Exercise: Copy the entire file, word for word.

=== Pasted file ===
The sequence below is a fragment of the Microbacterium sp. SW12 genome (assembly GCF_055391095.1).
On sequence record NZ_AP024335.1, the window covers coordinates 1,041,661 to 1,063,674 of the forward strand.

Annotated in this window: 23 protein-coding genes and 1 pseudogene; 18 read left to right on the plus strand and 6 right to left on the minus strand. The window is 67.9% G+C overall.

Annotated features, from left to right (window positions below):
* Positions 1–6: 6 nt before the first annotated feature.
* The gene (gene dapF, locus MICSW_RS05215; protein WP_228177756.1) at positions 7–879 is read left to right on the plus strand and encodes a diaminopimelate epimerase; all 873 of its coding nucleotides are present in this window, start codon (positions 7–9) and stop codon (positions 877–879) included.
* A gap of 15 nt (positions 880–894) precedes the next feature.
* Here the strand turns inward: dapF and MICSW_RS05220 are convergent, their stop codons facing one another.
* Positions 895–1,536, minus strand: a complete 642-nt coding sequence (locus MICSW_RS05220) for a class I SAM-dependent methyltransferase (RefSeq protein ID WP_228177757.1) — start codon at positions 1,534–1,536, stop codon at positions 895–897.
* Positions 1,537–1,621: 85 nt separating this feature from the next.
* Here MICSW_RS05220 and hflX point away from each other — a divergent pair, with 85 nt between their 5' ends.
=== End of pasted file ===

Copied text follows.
The sequence below is a fragment of the Microbacterium sp. SW12 genome (assembly GCF_055391095.1).
On sequence record NZ_AP024335.1, the window covers coordinates 1,041,661 to 1,063,674 of the forward strand.

Annotated in this window: 23 protein-coding genes and 1 pseudogene; 18 read left to right on the plus strand and 6 right to left on the minus strand. The window is 67.9% G+C overall.

Annotated features, from left to right (window positions below):
* Positions 1–6: 6 nt before the first annotated feature.
* The gene (gene dapF, locus MICSW_RS05215; protein WP_228177756.1) at positions 7–879 is read left to right on the plus strand and encodes a diaminopimelate epimerase; all 873 of its coding nucleotides are present in this window, start codon (positions 7–9) and stop codon (positions 877–879) included.
* A gap of 15 nt (positions 880–894) precedes the next feature.
* Here the strand turns inward: dapF and MICSW_RS05220 are convergent, their stop codons facing one another.
* Positions 895–1,536, minus strand: a complete 642-nt coding sequence (locus MICSW_RS05220) for a class I SAM-dependent methyltransferase (RefSeq protein ID WP_228177757.1) — start codon at positions 1,534–1,536, stop codon at positions 895–897.
* Positions 1,537–1,621: 85 nt separating this feature from the next.
* Here MICSW_RS05220 and hflX point away from each other — a divergent pair, with 85 nt between their 5' ends.